Mistakes Sellers Make: Buyers Need Access to Your Home in Order to Buy
This is one of the most frequent and common mistakes made by sellers that I've encountered in my years as a real estate broker. If buyers can't get in to see your home, there's no chance they will be buying it.
This sounds like such a simple concept, but you might be surprised how many sellers make it difficult, sometimes even impossible, for a buyer to arrange a showing of the seller's property.
My first case in point was a lovely Madeline Island home on Lake Superior which I was attempting to show my client a few years ago. The prospect flew up to the Island for the weekend with his family and they wanted to see every four-season waterfront home in inventory. At the time, his list amounted to five homes and we spent Saturday of that weekend looking at one home after another, with a second showing of the prevailing choice on Sunday.
A lakeshore home priced in the upper-600,000s was at the top of his list. This home was listed with another local real estate company, and I called the listing agent to schedule a showing. To my astonishment, he replied that the seller "doesn't want the home shown this weekend, because she might be coming up from Minneapolis and she wants to be able to stay there and not be disturbed". This home had been on the market for well over a year with no results. The owner had padlocked a heavy chain across the driveway, close to the "Home For Sale" sign, and she had also placed a couple of makeshift sawhorse barricades in front of the chain, with a large "Private Property" warning sign.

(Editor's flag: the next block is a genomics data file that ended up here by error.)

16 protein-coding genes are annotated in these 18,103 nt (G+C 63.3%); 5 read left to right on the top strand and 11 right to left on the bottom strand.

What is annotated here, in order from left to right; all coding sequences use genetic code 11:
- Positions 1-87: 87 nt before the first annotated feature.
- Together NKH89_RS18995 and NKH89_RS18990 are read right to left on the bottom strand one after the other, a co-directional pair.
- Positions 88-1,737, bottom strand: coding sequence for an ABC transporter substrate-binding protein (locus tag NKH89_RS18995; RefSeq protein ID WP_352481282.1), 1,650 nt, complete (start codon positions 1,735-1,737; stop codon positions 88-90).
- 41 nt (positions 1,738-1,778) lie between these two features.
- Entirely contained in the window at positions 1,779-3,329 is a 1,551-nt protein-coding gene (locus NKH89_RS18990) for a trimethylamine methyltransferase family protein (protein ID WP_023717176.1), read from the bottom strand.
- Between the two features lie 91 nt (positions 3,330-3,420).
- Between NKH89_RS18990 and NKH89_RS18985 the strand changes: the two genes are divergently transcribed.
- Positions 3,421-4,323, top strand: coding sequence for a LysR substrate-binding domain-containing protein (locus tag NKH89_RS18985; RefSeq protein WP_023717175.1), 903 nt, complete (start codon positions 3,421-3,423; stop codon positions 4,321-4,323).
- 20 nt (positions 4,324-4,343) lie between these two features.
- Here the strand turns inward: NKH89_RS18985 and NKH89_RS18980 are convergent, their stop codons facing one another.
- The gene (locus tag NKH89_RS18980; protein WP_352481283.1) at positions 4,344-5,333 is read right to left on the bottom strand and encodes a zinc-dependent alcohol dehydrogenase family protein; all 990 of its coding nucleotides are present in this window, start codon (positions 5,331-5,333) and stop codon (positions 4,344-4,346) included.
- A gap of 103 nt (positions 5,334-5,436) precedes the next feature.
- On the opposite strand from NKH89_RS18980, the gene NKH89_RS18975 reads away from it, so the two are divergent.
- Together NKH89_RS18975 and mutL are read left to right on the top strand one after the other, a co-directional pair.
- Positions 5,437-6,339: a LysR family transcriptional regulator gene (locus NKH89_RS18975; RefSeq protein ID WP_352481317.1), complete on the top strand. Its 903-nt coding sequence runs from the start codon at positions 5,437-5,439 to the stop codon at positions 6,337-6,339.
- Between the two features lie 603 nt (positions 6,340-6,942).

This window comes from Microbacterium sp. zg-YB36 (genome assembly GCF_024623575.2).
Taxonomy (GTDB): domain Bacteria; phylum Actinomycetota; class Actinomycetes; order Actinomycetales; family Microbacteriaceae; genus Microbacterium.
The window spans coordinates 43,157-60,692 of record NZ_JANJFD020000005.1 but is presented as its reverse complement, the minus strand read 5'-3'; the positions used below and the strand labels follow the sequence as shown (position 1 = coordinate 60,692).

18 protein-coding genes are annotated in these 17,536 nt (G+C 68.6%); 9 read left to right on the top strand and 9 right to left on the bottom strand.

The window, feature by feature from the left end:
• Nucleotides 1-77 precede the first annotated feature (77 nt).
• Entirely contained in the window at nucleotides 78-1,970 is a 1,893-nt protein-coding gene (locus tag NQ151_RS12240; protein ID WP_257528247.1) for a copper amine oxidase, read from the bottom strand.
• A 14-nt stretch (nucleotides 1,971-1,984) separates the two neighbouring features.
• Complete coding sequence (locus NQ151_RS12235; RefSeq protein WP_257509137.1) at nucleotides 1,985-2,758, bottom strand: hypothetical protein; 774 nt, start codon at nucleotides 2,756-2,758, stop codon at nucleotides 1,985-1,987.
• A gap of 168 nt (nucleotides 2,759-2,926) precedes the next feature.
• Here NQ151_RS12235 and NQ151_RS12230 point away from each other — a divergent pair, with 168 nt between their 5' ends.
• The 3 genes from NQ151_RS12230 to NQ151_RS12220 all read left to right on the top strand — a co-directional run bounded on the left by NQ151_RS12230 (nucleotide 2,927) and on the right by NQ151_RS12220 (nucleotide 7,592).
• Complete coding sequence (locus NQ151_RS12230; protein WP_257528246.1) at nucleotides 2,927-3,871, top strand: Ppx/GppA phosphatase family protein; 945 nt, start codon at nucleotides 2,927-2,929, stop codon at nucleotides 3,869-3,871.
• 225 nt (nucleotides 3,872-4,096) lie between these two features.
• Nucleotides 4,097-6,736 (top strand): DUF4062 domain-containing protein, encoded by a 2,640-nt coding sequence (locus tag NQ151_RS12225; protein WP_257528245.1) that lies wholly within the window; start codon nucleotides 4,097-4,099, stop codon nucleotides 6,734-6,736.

I did my best to plead with the listing agent that this prospective buyer had expressed the desire to see the place repeatedly, and the prospects told me they were "ninety per cent sure" they'd buy the place if they could just tour the home's interior for a few minutes. The agent sounded distressed about possibly losing a sale, but told me his hands were tied. The owner simply wanted to assert her authority and she wouldn't budge.
To make a long (and painful) story short, my buyers were irritated, big time. Early in the morning on day two, they walked down this woman's driveway past the barricades and strolled around the house and yard, even peered in the windows. The husband came back to our office and spoke his mind. "Tell this woman's agent that she just lost a buyer" he said, and they drove off to look at their second choice, which they purchased later the same day in the mid-$700,000s.
I won't go into the details, but the house later sold for well over $100,000 less than my buyers were willing to pay.
Talk about shooting yourself in the foot!
Sellers, showing access is crucial to your success. In addition to making sure the place is in good condition, clean and tidy, free of odors and signs of deferred maintenance, you have to make it available for showings.